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Roe Kyung-jo: From Canvas to Ceramic

Roe Kyung-jo (노경조)Gallerie Besson, 15 Royal Arcade, 28 Old Bond Street, London W1S 4SP
25 April – 24 May 2007

Professor Roe Kyung-jo (노경조) made a rare appearance in London yesterday for the opening of his exhibition at Galerie Besson.

Roe’s work was on display in London last year as part of the Traditional Yet Contemporary exhibition at the Air Gallery, and for me his marbled vase was one of its highlights. What is new in this solo exhibition, apart obviously from the greater number of works, is that some of his early oil paintings are for sale alongside his ceramic work.

Kyung Dong High School, 1973
Roe Kyung-jo: Kyung Dong High School, (1973)

Look at some of his paintings and they could almost be close-up views of his vases. The same muted colours, almost the same textures, and inspiring the same feeling of peacefulness as you stand in front of them. Some are abstract in composition, while there’s also a self portrait and a portrait of his sister which has echoes of Modigliani, and two impressionistic paintings of his high school (above), painted in 1973 at the age of 22.

Roe is best known, of course, for his ceramics, and he is professor in the Ceramics department in the College of Design at Seoul’s Kookmin University. He is known as the “master of Yeollimun ceramic”, according to the catalogue notes by curator Miyoung von Platen (장미영):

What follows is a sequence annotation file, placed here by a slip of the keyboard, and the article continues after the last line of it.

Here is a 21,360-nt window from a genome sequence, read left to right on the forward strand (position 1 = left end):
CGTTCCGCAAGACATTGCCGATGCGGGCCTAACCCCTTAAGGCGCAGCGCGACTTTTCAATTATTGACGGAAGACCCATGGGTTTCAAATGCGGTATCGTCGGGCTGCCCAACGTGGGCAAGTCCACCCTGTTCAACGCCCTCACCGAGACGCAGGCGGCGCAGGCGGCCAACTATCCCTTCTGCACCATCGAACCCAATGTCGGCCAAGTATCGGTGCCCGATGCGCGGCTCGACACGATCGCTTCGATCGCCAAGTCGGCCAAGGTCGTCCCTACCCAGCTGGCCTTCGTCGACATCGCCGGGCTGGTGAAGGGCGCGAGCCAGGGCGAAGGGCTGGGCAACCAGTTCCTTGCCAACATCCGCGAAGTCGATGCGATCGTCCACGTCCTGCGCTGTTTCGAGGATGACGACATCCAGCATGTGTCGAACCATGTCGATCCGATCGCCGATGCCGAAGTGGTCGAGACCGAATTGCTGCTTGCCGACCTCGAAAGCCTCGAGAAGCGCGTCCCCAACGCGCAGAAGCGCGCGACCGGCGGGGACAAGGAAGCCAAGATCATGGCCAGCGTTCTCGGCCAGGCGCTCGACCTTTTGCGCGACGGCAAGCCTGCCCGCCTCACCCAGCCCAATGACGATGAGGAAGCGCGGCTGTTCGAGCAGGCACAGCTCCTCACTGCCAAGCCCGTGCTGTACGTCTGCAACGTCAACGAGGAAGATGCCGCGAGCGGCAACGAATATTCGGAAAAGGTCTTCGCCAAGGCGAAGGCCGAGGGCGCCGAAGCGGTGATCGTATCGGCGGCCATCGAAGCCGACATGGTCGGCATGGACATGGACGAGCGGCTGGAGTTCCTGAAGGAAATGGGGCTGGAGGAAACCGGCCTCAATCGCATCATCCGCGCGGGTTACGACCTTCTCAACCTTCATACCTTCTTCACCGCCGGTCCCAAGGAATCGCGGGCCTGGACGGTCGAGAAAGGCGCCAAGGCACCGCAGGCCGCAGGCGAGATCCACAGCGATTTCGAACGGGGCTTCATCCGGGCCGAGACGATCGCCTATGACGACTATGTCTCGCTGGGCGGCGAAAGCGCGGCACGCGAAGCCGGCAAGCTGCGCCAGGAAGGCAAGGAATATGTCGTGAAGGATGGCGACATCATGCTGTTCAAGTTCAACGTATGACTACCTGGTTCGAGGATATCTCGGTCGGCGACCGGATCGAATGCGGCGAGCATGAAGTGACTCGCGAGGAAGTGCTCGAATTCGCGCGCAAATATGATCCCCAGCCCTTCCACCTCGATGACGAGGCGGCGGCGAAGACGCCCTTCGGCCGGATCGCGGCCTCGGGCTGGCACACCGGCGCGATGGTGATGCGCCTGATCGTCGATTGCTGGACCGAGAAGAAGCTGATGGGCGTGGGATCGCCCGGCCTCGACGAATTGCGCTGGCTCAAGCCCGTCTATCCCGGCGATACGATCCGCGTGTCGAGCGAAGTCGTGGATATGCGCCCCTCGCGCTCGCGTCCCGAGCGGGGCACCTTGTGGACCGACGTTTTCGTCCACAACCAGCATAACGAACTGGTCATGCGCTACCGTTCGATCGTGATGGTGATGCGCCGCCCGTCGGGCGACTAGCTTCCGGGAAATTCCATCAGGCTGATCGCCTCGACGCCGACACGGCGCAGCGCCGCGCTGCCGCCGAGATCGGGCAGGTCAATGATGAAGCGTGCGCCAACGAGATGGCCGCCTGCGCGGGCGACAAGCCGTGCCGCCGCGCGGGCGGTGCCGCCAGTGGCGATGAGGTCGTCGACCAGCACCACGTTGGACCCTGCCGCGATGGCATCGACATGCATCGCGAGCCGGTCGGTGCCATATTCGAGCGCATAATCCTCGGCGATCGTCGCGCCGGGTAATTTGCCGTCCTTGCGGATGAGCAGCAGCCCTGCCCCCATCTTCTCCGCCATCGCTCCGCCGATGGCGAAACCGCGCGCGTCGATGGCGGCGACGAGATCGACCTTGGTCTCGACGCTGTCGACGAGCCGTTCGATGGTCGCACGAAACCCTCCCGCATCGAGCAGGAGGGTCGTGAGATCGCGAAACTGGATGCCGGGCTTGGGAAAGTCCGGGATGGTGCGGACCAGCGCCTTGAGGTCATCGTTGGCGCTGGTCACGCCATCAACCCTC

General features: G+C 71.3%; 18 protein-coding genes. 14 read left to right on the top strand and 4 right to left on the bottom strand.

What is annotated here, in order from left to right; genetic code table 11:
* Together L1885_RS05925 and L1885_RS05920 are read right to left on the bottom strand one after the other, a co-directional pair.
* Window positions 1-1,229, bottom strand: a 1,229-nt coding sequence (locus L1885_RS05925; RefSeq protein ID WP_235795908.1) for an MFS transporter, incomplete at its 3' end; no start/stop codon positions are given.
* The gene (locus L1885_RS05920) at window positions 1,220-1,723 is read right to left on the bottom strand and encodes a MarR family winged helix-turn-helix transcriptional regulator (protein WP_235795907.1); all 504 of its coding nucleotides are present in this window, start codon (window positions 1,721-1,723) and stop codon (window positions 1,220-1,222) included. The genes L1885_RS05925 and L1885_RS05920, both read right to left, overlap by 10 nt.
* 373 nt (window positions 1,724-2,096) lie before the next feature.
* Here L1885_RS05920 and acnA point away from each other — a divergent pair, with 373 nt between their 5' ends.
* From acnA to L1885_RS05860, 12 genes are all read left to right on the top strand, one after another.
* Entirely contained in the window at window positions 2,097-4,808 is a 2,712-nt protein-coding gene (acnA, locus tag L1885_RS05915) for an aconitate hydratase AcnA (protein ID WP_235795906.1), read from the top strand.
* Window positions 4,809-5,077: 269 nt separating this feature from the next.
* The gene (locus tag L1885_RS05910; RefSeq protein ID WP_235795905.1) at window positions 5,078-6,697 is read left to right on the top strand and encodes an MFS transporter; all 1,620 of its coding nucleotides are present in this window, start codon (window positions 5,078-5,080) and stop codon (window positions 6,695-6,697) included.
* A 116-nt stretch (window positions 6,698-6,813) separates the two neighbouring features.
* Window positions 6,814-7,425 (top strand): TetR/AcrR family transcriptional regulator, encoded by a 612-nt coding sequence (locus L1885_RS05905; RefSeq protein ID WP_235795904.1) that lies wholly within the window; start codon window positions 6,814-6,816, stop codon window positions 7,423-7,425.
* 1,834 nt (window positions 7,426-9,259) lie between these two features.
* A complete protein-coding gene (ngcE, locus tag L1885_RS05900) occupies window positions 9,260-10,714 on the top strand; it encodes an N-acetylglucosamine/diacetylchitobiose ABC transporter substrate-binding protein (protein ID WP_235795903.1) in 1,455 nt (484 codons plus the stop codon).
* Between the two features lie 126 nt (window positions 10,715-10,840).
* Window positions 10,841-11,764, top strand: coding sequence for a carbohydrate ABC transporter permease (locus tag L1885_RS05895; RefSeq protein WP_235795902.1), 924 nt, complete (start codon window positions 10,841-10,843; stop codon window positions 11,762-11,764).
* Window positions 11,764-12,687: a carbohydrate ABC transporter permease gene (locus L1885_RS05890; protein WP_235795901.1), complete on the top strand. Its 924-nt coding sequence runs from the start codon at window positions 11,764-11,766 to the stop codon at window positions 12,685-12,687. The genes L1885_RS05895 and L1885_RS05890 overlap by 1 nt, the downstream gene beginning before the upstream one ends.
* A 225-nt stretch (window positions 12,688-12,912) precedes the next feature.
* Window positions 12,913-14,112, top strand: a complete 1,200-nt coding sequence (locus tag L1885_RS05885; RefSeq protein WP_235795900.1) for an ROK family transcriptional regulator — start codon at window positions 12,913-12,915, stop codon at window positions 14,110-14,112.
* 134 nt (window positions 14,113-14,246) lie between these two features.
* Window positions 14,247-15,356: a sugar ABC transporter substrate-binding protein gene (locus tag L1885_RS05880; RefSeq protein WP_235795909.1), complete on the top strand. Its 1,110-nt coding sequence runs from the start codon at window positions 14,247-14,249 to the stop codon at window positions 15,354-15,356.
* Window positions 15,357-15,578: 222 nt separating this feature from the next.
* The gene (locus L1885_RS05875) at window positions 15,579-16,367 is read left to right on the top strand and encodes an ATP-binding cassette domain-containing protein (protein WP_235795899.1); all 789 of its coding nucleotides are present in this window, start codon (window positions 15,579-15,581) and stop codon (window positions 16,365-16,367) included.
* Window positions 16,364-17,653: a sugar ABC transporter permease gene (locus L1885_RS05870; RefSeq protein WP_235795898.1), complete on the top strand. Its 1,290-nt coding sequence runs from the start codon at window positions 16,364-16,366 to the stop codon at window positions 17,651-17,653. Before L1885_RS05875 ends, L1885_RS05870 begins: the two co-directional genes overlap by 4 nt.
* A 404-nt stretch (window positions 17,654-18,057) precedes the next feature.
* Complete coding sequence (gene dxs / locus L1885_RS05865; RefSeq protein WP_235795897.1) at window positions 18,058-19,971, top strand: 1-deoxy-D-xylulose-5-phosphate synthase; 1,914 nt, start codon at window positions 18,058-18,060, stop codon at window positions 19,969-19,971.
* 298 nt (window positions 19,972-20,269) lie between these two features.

Yeollimun is a traditional Korean ceramic technique meaning marbleware. Marbleware seems to have originated in China during the Tang Dynasty (618-907 AD). Korean marbleware had different designs from those used in China, it was less prolific and thus little has been written about it. Yeollimun ceramics appeared in the Koryo Dynasty (935-1392 AD), but owing to the difficulties in making them, nearly disappeared in the 13th century.

The full range of the works on show can be found on the gallery website (links below) but you really need to see them in real life to experience them to the full. There’s the earthiness of the unglazed vases – my own personal favourites are pictured below, the swirling designs in the pastel colours giving endless pleasure – while the glazed ones have the irregular patterns of tiny cracks that you expect to find on a celadon. All of the vases have that slightly imperfect geometry (edges not quite straight, faces slightly convex or concave rather than perfectly flat) which make you want to contemplate them from different angles, to pick them up and handle them.

Well worth a visit. Gallery open weekdays only, 10-5:30.


Roe Kyung-jo: Yeollimum bottles, 1981 and 1982
Roe Kyung-jo: Yeollimum bottles, 1981 and 1982

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